By Don Crosby, For the Confederate
This year’s Holstein Rodeo had two new events — sheep shearing and farrier competitions.
The introduction of Eastern Canadian Sheep Shearing Competition this year for the first time involved the shearing of about 2,000 sheep and lambs by 13 competitors.
Safety for the sheep and all of the animals competing in the rodeo is of the utmost importance to organizers
“Safety here is paramount for the sheep but also for the bulls and the horses and other animals. And you’ll find one or up to three veterinarians on site at any time. We look after our animals because, let’s face it, they are our bread and butter,” said Don Lewis, one of the founders of the Holstein Rodeo and organizer of this year’s sheep shearing competition.
Mr. Lewis said the veterinarians check out the animals prior to competition to ensure that they are healthy.
He said it’s rare that animals are injured in this type of rodeo. Injuries are more likely to occur where there’s interaction with other mechanical devices or vehicles.
He was referring to the tragic death last week of three horses killed as a result of a crash during the chuckwagon races at the Calgary Stampede.
The care with which organizers work to ensure safety for animals at the rodeo is borne out by the injury free record to animals in the performance ring during the rodeo’s 11 year history, said Karen Foster, one of the owners of A Bar K Ranch which has hosted the Holstein Rodeo for more than a decade.
Ms. Foster said during an interview leading up to the start of Saturday’s competition that horses and other animals used in the competition are fitted with protective gear to prevent injuries.
Calves and steers used in tie down and breakaway competitions are trained for those activities. So they become accustomed to the experience. As well many come from ancestors with a long history of rodeo competition.
“Their parents would have been in the rodeo so that’s what they would have been bred and used for. When they are finished here they go right back to their mothers right away. The actual show ring isn’t really the training course. We have practice nights. You can work on your horses and train them,” Ms. Foster explained.
“Calves have been tied down, horses have been bucked out and bulls have been bucked out,” before showing up in the rodeo ring, said Ms. Foster who noted that the amount of risk during competition has been reduced to a minimum.
“There’s risk in walking down a sidewalk in Toronto going to the Gay Pride parade,” she said.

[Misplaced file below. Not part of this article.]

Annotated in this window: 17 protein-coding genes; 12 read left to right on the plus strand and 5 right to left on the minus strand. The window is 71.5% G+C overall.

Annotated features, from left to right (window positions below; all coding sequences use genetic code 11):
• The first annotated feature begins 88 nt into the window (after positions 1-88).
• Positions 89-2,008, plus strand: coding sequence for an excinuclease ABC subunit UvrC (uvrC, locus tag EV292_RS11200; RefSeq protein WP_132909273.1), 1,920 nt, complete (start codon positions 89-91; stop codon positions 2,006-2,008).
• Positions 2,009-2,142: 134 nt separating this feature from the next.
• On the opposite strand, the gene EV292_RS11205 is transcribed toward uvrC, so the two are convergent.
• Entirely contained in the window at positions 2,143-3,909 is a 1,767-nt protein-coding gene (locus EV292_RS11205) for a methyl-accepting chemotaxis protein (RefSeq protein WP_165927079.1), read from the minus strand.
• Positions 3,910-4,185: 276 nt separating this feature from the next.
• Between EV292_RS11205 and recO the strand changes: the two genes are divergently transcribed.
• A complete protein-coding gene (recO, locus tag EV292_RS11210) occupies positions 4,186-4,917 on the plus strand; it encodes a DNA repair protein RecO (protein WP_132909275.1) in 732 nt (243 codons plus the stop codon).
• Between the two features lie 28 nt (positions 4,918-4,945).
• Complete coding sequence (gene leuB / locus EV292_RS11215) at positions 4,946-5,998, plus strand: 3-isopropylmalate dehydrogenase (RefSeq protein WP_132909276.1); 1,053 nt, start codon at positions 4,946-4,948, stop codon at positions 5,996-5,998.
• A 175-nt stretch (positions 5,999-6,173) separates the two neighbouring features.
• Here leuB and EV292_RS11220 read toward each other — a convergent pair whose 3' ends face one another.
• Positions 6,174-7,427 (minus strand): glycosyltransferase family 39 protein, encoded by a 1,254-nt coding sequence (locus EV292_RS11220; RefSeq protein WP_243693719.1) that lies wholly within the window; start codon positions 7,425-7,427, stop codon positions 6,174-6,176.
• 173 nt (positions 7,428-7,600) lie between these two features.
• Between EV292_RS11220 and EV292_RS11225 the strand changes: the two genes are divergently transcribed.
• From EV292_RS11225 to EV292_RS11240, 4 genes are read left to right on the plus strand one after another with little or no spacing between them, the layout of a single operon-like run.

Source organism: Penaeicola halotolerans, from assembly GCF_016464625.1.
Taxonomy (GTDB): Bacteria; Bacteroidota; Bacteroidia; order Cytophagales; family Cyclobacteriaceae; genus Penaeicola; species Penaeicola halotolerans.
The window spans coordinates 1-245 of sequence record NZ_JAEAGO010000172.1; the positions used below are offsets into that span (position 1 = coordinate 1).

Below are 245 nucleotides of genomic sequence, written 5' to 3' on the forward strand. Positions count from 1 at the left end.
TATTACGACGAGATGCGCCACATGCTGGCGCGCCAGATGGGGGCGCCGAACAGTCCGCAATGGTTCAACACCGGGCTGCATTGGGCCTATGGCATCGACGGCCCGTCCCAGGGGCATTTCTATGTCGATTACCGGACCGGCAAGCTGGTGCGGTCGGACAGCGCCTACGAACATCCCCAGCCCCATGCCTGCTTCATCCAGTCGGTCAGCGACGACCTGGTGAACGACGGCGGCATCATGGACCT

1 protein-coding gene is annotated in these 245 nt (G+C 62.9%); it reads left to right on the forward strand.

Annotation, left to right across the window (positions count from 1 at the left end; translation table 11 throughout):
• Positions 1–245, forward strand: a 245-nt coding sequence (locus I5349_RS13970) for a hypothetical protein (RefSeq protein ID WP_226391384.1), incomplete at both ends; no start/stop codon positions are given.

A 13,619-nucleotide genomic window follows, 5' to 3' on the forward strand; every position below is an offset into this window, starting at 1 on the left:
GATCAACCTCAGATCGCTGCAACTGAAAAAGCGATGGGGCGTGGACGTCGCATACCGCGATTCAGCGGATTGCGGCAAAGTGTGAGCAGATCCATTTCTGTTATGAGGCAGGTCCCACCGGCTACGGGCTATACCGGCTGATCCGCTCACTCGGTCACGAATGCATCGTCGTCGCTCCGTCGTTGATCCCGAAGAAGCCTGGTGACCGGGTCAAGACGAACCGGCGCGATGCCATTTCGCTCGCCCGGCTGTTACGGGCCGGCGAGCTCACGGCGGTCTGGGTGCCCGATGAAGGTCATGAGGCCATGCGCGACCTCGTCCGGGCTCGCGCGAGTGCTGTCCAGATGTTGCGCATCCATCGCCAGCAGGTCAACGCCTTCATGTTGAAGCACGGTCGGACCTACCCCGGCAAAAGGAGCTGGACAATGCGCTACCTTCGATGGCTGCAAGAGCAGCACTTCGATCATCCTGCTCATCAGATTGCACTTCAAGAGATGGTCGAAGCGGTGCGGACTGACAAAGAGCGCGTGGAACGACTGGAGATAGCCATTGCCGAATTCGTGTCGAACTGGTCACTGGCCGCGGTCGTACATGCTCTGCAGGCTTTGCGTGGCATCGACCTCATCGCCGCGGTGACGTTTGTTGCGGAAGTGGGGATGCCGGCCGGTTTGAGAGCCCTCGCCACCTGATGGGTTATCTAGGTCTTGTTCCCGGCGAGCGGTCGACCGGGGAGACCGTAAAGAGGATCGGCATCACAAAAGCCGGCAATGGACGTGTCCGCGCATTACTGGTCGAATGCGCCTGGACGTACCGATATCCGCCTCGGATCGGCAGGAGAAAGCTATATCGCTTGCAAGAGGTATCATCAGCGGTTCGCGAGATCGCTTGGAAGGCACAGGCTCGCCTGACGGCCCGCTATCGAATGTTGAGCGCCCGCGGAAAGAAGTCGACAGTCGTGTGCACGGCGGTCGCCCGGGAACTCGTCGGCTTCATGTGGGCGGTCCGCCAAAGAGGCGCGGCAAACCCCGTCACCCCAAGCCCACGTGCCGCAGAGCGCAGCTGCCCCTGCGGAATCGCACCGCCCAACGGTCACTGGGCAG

Mr. Lewis noted that in all of the Holstein Rodeo’s history there’s been only one fatality.
A few years ago a woman, who was competing in the barrel races, died after her horse slipped and fell, knocking her to the ground, during a practice.
Mr. Lewis is optimistic that the sheep shearing competition will continue on next year
Thirteen shearers, including the winner from the Calgary Stampede, took part in this year’s inaugural competition. They came from the U.S. Australia, New Zealand and Canada.
“The winner of the Calgary Stampede was here competing last night and sheared a lamb in 36 seconds,” Mr. Lewis said.
The Holstein competition is one of six events in North America. During the final shearing off event competitors were required to shear as many as 25 animals in an hour.
“It’s something we’ve worked hard to get ,” Mr. Lewis said.
Supervising the event was Don Metheral of Collingwood, himself a champion sheep shearer and four time winner of the Calgary Stampede event.
“We’ve got top individuals. . . The shearing world is small and the shearers are enjoying this event. So when that happens word will spread. As a committee we need to get more prize money. Make it worthwhile,” he said.
Mr. Metheral said the top prize winner takes home a maximum of $2,000, which is the same as the purse from the Calgary Stampede competition. He would like to see that amount increased to make it worthwhile for competitors to travel from one event to the other.
The guest master of ceremonies for the sheep shearing was author and playwright, Dan Needles who gave a play by play of the action.
“I’m just so proud it’s in my back yard. For so many years I’ve travelled to so many others. Up until about eight years ago we had the Royal Winter Fair. That was sort of the Canadian championships but the money kept dwindling and it made it not worthwhile to put it on. We’ve got the same prize money as the Calgary Stampede,” Mr. Metheral said.
The other new event at this year’s rodeo was a farrier’s competition presented by the Ontario Farrier’s Association with demonstrations on Friday and shoeing competitions on Saturday and Sunday.
Three nights of concerts featured Holstein are resident Megan Morrison, along with Marshall Dane and the Law, Dean Brody as well as George Canyon, Wendell Ferguson and the Good Brothers.
Organizers estimate attendance at Saturday’s event topped 3,000.